In words that resonate half a century after their publication, Muggeridge says: ‘Lies, particularly in an age of mass communication, have much greater staying power than the truth.

‘In the broadcasts there is not one phrase or word which can possibly be regarded as treasonable. Ironically enough, they were subsequently used at an American political warfare school as an example of how anti-German propaganda could subtly be put across by a skilful writer in the form of seemingly innocuous, light-hearted descriptive material. The fact is that Wodehouse is ill-fitted to live in an age of ideological conflict. He just does not react to human beings in that sort of way and never seems to hate anyone – not even old friends who turned on him. Of the various indignities heaped upon him at the time of his disgrace, the only one he really grieved over was being expunged from some alleged roll of honour at his old school, Dulwich.’

Muggeridge became close to the Wodehouses thereafter. ‘When I had occasion to pay a brief visit to London, I asked them if there was anything I could do or bring back for them.’ Plum asked for his special brand of pipe tobacco while Ethel sought news of her daughter Leonora, wife of Peter Cazalet, whose sister Thelma was then a Tory MP.

‘Thelma Cazalet I met at the House of Commons. She told me that Leonora had died unexpectedly while under anaesthetic for a minor operation and gave me a letter for the Wodehouses breaking this news to them. I delivered the letter as soon as I arrived back in Paris, first warning Wodehouse of its contents. He stayed silent for a while, and then said, “I thought she was immortal.” Leonora was Wodehouse’s adopted daughter – the child of a previous marriage of Ethel’s – but he loved her very dearly.’

Muggeridge records that, when the war ended, the Wodehouses left France for America. ‘Ethel has been back to England several times but Wodehouse never, though he is always theoretically planning to come. I doubt if he ever will [he didn’t, dying in 1975 at the age of 93]. His attitude is like that of a man who has parted, in painful circumstances, from someone he loves and whom he both longs for and dreads to see again.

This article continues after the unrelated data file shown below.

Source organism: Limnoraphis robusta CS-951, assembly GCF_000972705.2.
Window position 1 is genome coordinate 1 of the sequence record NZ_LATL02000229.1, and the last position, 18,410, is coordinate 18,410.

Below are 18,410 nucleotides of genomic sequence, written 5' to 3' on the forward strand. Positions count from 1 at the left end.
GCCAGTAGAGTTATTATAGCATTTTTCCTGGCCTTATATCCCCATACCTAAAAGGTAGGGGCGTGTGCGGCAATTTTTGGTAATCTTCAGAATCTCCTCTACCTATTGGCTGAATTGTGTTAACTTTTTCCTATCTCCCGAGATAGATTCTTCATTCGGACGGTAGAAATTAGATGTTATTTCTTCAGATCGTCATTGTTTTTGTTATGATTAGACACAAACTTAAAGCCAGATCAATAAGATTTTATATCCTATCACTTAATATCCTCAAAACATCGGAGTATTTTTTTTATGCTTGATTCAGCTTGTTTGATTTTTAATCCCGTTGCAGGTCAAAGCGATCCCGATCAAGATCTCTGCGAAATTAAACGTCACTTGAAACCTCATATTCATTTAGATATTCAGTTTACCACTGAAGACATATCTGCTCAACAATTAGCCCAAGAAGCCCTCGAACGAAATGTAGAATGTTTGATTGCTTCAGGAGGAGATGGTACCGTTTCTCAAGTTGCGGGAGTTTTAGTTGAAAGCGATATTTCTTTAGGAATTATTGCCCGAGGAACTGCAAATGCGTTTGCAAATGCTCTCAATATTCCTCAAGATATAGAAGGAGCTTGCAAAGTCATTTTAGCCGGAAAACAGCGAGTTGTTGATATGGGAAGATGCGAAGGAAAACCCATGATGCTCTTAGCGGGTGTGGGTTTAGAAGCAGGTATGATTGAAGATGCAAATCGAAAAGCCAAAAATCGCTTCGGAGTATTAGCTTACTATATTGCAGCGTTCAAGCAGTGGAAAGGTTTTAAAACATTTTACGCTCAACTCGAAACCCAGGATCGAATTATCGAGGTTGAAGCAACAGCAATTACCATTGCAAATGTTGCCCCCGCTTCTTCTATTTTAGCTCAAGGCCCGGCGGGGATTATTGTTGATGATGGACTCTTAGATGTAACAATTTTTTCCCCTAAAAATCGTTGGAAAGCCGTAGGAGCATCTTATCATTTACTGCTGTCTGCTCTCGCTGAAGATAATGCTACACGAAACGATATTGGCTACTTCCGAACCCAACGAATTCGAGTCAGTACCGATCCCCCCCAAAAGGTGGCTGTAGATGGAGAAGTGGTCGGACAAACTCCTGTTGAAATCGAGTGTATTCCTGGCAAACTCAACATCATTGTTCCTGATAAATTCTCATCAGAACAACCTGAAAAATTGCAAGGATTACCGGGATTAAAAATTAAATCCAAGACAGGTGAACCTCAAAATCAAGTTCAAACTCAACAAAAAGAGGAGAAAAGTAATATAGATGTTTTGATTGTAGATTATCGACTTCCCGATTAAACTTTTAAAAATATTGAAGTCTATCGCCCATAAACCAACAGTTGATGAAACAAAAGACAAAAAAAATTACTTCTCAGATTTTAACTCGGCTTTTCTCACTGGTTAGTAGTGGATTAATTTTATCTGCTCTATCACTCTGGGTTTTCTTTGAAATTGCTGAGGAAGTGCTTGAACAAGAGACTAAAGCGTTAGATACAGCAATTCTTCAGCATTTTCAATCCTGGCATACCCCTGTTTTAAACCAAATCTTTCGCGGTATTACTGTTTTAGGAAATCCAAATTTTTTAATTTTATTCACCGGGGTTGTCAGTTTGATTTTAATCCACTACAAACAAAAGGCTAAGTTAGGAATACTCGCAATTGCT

‘As with all imaginative people, there is an area of inner reserve in Wodehouse which one never penetrates. The scars of his time in the stocks are hidden there. In one of his rare references to the experience, he said to me that it had made him feel like a music-hall comedian, accustomed to applause, who suddenly gets the bird.’

Muggeridge adds, however: ‘I can testify that in distress this unique man remained his serene self and neither then, nor subsequently, deviated from his dedication to the craft of letters, at which he has been so incomparable a practitioner.’

In the final part of this series I shall include contributions from, among others, Auberon Waugh and Wodehouse’s friend and stage collaborator Guy Bolton.

Old jokes’ home

As a child I watched Mary Poppins so many times I suffered from a condition with my sight. Umdiddleiddleiddleumdiddle Eye.

A PS from PG

‘Yes, sir,’ said Jeeves in a low, cold voice, as if he had been bitten in the leg by a personal friend.

PG Wodehouse: Carry On, Jeeves